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Market Day: 1955

Market Day: 1955

Back we go to my home town of Larkspur, California for another view of the Rainbow Market, where my father worked for several years in the mid-1950s. The linked photos and their comments give plenty of background, so here I'll just mention a couple childhood memories this one dredges up (I was 9 at the time my brother took this Anscochrome slide). The hulking 1930s black sedan belonged to my mother's friend Mrs. Skala, who a year later bought a 1956 Plymouth from Hil Probert, whose DeSoto-Plymouth dealership was across the street from our house a couple blocks away. My mother was incensed that Probert allegedly talked the 60ish lady into a model with the push-button automatic transmission. "Imagine the poor woman trying to learn how to use something like that at her age. The idea." Well, that's a paraphrase, but I never did hear if Mrs. Skala had any problems. Mr. Gilardi, the butcher who's billed on the market's window, had a portion of one finger missing from some slicing or chopping mishap, so naturally that's what I always stared at while my mother talked pot roast or ground chuck with him. Or maybe that was Charlie Young, the butcher at Fred Schefer's Food Center next door to the right. We switched our trade to the Food Center after my father left the Epidendios' employ. Final period note: on the telephone pole, a poster for the United Crusade, a charity forerunner of the United Way. That and the March of Dimes were annual Larkspur events I recall, although I was probably more interested in fantasizing about the dimes being potential fodder for my coin collection. View full size.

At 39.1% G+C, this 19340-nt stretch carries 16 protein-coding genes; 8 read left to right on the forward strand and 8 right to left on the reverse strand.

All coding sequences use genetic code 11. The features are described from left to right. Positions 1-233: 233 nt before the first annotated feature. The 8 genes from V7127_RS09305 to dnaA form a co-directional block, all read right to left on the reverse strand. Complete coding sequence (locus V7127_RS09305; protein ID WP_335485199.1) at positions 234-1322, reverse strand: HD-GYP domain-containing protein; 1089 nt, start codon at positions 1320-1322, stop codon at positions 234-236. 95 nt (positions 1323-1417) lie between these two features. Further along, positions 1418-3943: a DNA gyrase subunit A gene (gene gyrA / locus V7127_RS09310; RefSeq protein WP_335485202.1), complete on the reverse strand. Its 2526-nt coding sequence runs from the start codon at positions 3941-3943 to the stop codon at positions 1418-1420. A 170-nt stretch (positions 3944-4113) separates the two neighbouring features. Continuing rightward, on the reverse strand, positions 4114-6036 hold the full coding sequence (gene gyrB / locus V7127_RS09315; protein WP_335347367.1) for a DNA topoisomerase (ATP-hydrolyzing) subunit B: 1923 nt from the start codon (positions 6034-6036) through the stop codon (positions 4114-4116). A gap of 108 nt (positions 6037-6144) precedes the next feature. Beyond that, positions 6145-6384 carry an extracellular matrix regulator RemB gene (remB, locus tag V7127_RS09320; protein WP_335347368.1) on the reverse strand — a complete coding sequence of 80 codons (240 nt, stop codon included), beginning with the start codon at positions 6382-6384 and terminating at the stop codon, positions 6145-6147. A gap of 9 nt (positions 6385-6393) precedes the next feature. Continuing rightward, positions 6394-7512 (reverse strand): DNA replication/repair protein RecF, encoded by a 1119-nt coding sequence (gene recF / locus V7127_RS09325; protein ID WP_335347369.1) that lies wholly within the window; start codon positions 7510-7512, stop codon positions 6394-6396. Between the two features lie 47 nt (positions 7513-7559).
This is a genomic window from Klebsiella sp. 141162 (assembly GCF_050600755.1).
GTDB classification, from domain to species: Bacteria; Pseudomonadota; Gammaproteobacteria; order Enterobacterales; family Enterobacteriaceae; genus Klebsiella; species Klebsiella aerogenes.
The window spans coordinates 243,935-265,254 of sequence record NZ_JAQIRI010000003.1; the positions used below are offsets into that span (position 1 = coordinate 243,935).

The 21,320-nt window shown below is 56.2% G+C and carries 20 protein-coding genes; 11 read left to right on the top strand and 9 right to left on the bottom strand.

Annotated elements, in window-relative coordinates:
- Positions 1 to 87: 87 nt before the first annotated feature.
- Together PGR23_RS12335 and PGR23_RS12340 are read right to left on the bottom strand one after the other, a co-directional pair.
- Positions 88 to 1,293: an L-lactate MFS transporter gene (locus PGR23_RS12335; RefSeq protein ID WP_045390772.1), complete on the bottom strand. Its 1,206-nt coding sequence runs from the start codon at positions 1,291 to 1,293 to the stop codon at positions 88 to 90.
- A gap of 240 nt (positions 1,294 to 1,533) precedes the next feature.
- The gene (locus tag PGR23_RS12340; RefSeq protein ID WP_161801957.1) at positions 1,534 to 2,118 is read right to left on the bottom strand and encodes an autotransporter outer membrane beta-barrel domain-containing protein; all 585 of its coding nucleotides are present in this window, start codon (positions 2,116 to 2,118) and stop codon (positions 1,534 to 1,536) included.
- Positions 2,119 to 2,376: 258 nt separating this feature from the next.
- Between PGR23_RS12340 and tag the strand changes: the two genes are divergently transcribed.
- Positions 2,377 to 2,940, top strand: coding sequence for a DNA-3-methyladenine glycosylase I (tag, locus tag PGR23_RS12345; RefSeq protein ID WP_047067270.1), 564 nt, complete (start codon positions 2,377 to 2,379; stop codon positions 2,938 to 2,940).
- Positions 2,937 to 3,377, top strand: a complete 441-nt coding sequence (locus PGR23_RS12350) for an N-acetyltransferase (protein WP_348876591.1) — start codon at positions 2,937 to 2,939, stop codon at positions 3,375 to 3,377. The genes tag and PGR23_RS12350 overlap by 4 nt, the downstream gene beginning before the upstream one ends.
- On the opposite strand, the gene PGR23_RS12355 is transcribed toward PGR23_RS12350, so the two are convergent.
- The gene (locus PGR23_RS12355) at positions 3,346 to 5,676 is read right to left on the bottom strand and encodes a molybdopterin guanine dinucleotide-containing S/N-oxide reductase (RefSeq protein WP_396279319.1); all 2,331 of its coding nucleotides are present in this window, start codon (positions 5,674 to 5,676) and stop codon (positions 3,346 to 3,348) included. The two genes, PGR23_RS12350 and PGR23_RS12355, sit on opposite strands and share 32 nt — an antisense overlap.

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More Pushbuttons

While poking around in a junk yard back in the '60's I came across the remains of a car with the pushbutton transmission partly pulled out of the dash. What looked elegant and simple on the surface was actually a confusing mass of levers, springs and cables. A forerunner of Windows.

My best friend's parents

They had a grey, black, and pinkish 1956 Dodge (I think) with a push button transmission. I thought it was fascinating and just SO cool! Our 1956 Chevy had a boring automatic shift one.

Blue hue

That's a 1939-40 or so Dodge and there were five blues offered. One of them, Shocking Blue (a 60s name for a pre-war hue), is very close to this one.

Typewriter Drive....

My uncle had a Plymouth of about the same vintage, I don't remember the exact year. The push buttons were arranged in a square pattern vs the linear pattern shown in the attached photo.

One day while I was washing it for him I noticed something interesting... The name Plymouth was spelled out on the front edge of the hood with individual letters. Whoever installed the individual letters at the factory must have been slightly dyslexic because it was spelled "Plymouht". I wonder how many of those escaped the quality control department at the factory.

Pushbutton transmission

She had to go from the three-on-the-tree manual to a pushbutton automatic. My Dad had a '64 Dodge 880 with one. Now people who buy a Ram pickup now have to learn how to drive with a transmission that shifts by turning a knob.

Push Button Problem

Mrs. Skala, 60ish, may have had some problems with that newfangled push button shifter. I sure did when I was 16. My after school job was delivering dry cleaning for Mr. Kravitz and I drove his '63 Plymouth with those buttons.

Being a teenager I was, of course, FAST about everything! So fast that every once in awhile I'd hit the wrong button. Sure enough one day I jumped back in the car and hit REVERSE instead of DRIVE and lurched back into some poor schlub's parked Ford; I had to pay for a crunched taillight. The Ford may have had some damage, too, but I didn't hang around long enough to survey it.